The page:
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Pair of original Peanuts Sunday comics realizes a combined $78,200 at Philip Weiss Auctions
The top lot of the sale was this original Charles Schulz Peanuts Sunday comic strip from 1964 ($41,400).
LYNBROOK, NY.- A pair of original Peanuts Sunday pages by the legendary comic illustrator Charles Schulz sold for a combined $78,200 at a multi-estate sale held Thursday, June 6, by Philip Weiss Auctions, in the firm’s new post-Hurricane Sandy gallery in Lynbrook. The firm was forced to move from their longtime home in Oceanside after the storm’s devastation.

One of the Peanuts Sunday comics, dated March 1, 1964, was personalized by Schulz, “To Susie and George with friendship.” It was a wonderful page, with eleven characters in a movie theater line, including Charlie, Lucy, Patty, Violet, Linus, Shermie, Schroeder and others. Some light staining in several panels didn’t keep it from becoming the sale’s top lot, at $41,400.

The other original Peanuts Sunday, dated Feb. 12, 1961, featured Violet giving grooming advice to Pig Pen and Charlie Brown. It realized $36,800, against a pre-sale estimate of $18,000-$24,000. Also, a rare Charles Schulz horizontal two-panel daily for Li’l Folks (the comic strip that preceded Peanuts, and becoming increasingly harder and harder to find) garnered $6,038.

The auction was a success by any measure, grossing more than $225,000 and boasting a wide array of categories, to include nautical items, rock ‘n’ roll and Hollywood memorabilia, occupational shaving mugs, and collections pertaining to “Oziana” (The Wizard of Oz) and the book’s author, L. Frank Baum. Internet bidding was provided by Proxibid.com and Auctionzip.

Occupational shaving mugs are a big hit with collectors, and this auction had many desirable examples. The top achiever was a mug for a service car tow truck driver named “C. Wiegand.” It had a great image and the bottom was stamped “Royal China International.” No noticeable chips, cracks or repairs could be detected on the 3 ½ inch tall mug, which hit $10,925.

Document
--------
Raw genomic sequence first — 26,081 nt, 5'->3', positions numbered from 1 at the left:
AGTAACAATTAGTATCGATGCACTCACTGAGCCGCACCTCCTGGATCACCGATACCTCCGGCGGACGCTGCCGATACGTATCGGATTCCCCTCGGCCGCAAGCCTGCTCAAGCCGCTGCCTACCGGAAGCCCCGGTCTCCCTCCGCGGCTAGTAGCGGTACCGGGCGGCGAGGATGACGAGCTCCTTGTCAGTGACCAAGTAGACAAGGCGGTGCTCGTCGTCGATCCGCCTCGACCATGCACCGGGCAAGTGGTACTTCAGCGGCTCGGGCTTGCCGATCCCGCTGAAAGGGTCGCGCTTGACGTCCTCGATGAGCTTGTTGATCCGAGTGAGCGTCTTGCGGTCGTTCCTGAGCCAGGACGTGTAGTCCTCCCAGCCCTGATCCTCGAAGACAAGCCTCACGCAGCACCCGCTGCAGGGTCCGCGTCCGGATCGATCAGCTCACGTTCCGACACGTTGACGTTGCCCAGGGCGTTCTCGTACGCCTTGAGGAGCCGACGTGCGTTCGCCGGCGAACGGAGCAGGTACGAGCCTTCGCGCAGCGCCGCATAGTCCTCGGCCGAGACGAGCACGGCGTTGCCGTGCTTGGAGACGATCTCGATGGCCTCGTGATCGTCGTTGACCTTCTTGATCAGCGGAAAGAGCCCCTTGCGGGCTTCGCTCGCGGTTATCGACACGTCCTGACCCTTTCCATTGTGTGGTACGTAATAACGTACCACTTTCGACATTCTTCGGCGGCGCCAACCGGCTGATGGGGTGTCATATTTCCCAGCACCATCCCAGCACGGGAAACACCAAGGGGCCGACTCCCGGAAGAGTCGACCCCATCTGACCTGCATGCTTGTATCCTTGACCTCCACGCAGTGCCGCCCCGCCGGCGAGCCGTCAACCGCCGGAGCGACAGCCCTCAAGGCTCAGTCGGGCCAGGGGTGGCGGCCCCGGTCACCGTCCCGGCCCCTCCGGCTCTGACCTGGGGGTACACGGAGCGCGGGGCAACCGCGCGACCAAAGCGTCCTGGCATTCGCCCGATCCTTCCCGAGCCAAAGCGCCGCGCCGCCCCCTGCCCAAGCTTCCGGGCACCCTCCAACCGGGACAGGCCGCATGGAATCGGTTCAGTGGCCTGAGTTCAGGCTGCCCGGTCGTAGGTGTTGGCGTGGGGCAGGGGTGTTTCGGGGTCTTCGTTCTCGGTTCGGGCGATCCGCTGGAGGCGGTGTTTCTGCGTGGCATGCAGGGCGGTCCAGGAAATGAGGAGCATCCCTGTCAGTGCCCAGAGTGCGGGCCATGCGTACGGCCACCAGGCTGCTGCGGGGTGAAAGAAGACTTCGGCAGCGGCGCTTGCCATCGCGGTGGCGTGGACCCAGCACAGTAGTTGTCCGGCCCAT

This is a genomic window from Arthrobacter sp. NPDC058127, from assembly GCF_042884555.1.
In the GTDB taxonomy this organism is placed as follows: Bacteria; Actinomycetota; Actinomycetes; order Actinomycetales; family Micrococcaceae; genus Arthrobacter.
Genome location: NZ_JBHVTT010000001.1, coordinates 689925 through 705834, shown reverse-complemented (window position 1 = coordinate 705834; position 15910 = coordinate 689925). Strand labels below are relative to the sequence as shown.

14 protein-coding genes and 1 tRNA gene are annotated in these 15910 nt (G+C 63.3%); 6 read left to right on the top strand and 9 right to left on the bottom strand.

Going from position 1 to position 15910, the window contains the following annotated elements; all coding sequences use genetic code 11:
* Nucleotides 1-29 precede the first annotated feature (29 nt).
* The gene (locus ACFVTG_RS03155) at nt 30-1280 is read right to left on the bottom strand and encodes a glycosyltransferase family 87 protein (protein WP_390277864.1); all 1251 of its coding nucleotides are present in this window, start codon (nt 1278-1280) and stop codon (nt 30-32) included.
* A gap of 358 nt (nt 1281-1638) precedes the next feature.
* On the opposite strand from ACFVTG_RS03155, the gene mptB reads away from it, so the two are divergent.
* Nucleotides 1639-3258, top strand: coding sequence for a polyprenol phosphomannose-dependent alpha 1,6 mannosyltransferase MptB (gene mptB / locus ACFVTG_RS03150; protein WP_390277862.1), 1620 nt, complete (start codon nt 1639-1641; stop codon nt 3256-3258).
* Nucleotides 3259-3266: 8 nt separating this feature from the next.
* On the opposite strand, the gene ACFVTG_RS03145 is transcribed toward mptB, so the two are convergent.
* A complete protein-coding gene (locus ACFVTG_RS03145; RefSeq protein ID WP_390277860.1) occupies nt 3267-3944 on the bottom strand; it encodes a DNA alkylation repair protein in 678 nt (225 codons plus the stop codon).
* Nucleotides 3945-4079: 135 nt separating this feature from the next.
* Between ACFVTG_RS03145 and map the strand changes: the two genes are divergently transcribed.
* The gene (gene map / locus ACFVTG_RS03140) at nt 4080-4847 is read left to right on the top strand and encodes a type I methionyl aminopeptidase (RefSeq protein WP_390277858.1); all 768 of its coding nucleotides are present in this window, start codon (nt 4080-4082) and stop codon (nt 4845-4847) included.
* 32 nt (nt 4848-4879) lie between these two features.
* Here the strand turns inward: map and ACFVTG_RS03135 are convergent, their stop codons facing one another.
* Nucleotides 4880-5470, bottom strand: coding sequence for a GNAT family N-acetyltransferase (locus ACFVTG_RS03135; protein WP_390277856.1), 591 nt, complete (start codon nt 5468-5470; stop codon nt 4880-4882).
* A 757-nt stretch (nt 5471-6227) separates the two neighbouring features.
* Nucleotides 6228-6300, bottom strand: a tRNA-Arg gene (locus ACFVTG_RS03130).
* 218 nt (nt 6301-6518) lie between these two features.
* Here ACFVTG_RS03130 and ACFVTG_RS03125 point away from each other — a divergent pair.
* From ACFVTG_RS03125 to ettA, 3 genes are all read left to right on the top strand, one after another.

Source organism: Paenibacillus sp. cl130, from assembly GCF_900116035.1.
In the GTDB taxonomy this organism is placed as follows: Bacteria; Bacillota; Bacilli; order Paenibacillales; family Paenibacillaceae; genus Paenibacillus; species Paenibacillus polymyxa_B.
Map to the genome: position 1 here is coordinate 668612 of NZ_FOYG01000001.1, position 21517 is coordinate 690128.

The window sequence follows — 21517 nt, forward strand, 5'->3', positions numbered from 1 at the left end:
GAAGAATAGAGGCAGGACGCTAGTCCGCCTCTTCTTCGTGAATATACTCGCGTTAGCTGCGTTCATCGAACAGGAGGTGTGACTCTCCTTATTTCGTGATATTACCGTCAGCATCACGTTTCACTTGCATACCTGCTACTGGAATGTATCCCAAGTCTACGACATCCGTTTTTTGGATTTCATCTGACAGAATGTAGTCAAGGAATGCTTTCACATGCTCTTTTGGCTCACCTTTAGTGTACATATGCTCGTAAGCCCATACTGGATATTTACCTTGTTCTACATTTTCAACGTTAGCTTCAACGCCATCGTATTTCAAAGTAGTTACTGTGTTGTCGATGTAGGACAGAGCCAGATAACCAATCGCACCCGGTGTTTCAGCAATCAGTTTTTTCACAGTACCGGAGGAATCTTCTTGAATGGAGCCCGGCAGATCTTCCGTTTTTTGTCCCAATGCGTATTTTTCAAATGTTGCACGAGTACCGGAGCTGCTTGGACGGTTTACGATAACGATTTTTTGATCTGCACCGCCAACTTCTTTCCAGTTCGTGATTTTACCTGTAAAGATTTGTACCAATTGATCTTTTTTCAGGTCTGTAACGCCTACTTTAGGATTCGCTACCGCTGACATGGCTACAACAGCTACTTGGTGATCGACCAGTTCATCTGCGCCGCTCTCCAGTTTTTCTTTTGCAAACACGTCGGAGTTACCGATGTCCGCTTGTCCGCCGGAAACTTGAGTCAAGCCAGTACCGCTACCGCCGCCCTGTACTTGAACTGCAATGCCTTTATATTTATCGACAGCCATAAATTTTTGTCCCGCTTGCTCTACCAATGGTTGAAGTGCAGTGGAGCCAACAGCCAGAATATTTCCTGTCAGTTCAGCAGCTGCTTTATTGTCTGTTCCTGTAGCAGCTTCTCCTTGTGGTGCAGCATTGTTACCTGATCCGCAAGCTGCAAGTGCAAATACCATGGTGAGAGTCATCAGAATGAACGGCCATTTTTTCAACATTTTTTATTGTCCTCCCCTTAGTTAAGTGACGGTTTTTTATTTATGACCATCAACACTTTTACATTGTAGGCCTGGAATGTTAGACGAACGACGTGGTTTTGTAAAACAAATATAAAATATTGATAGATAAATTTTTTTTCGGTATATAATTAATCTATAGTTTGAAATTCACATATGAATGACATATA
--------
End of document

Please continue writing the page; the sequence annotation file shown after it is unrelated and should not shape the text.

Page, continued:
Also sold was a shaving mug for a movie projectionist with a name that appeared to be “Chals. Zingale,” with the bottom edge incised “Germany” ($4,370); a mug for a golfer named “Al Thompson” with a graphic of a golfer taking a swing ($3,450); and a rare mug for the 1893 Chicago World’s Fair administration building with the bottom stamped “D&C France” ($2,415).

A first-edition hardcover copy of the immortal classic children’s book The Wonderful Wizard of Oz, by L. Frank Baum (George M. Hill Co., Chicago, 1900) went to a determined bidder for $3,000. The book, in very good condition but with no jacket, was a fine copy of a later state first-edition printing (circa 1899-1900). The book came from the estate of Evan S. McCord.

A first-class dining chair from the ocean liner S.S. Normandie went for $2,645. The rare piece of maritime history had its seat cushion replaced, but the cushion on the back of the chair was original. A handwritten note on the bottom of the chair said, “Captain’s Chair off the S.S. Normandie – French line – burned chair given to B.O. Hawes for medical care on Mrs. Hawes.”